8. The Broncos are John Fox's team as much as John Elway's

For all the pre-draft talk about how John Elway didn't see a franchise quarterback on the current roster, the Broncos certainly went more to the defensive leanings of head coach John Fox when all was said and done. Made sense, really — while Denver's offense was fairly functional in 2010, the defense was a sinkhole. That's why they took Texas A&M linebacker Von Miller and UCLA safety Rahim Moore up top, and filled out the draft with linebacker Nate Irving of N.C. State, linebacker Mike Mohamed and Oklahoma defensive lineman Jeremy Beal.

9. Don't invite the Baltimore Ravens and Chicago Bears to the same party

It started out as just another draft pick timing disaster in which Mike Tice was tangentially involved, and has developed into an NFL version of "Playin' the Feud!" It started with the Chicago Bears calling the Ravens and asking to move up to snag Baltimore's 26th overall pick. After some discussion, GM Ozzie Newsome agreed to Chicago's offer — and that's where it got weird. Chicago somehow failed to confirm the trade in time, which meant that the Ravens were basically on the hook for a draft pick they thought they'd traded. They wound up passing, quote, to their surprise. After the Kansas City Chiefs selected Pitt receiver Jon Baldwin, the Ravens sashayed back in and got Colorado cornerback Jimmy Smith, the guy they wanted all along.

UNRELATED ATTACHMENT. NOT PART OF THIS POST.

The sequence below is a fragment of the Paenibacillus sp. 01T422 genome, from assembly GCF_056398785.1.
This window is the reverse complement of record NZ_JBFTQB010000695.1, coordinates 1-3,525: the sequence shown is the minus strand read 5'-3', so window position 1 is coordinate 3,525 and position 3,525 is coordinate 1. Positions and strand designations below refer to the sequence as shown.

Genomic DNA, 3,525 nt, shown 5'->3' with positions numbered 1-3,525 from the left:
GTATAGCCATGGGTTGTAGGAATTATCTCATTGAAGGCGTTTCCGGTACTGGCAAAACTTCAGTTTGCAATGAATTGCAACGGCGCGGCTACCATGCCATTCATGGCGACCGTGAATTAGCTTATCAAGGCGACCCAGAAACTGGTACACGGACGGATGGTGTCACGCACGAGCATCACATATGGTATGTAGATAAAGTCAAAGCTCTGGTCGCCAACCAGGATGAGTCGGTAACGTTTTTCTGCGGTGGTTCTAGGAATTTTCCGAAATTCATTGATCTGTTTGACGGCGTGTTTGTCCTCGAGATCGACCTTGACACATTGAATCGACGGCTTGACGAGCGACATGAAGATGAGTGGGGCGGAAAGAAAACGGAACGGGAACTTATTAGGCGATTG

The Ravens wanted the Bears to give them the fourth-round pick they had agreed to, and NFL commissioner Roger Goodell even recommended that the Bears do so. But Bears GM Jerry Angelo felt differently. "The only thing I'm gonna say [is] they have rules when you do something wrong, not when you make mistakes," Angelo said on Friday. "A mistake was made. No rule was broken."

Ravens owner Steve Bisciotti? Not amused. "I'm disappointed in the Bears and the McCaskeys," Bisciotti said. "It is in my opinion a deviation from their great legacy," Bisciotti said. "They concluded that their heartfelt and admirable apology was sufficient for our loss. All of us at the Ravens strongly disagree ... probably end of story."

And probably end of story if Angelo ever feels like doing any further deals with the Ravens.

10. Appalachian State is still beating Michigan.

On Sept. 1, 2007, Appalachian State shocked the Michigan Wolverines (and the rest of the world) by beating them, 34-32. On April 30, 2011, Appalachian State (Daniel Kilgore, Mark Legree, D.J. Smith) shocked the Wolverines again (Jonas Mouton, Steve Schilling) by beating them, 3-2, in draft picks. Some teams just have other teams' numbers.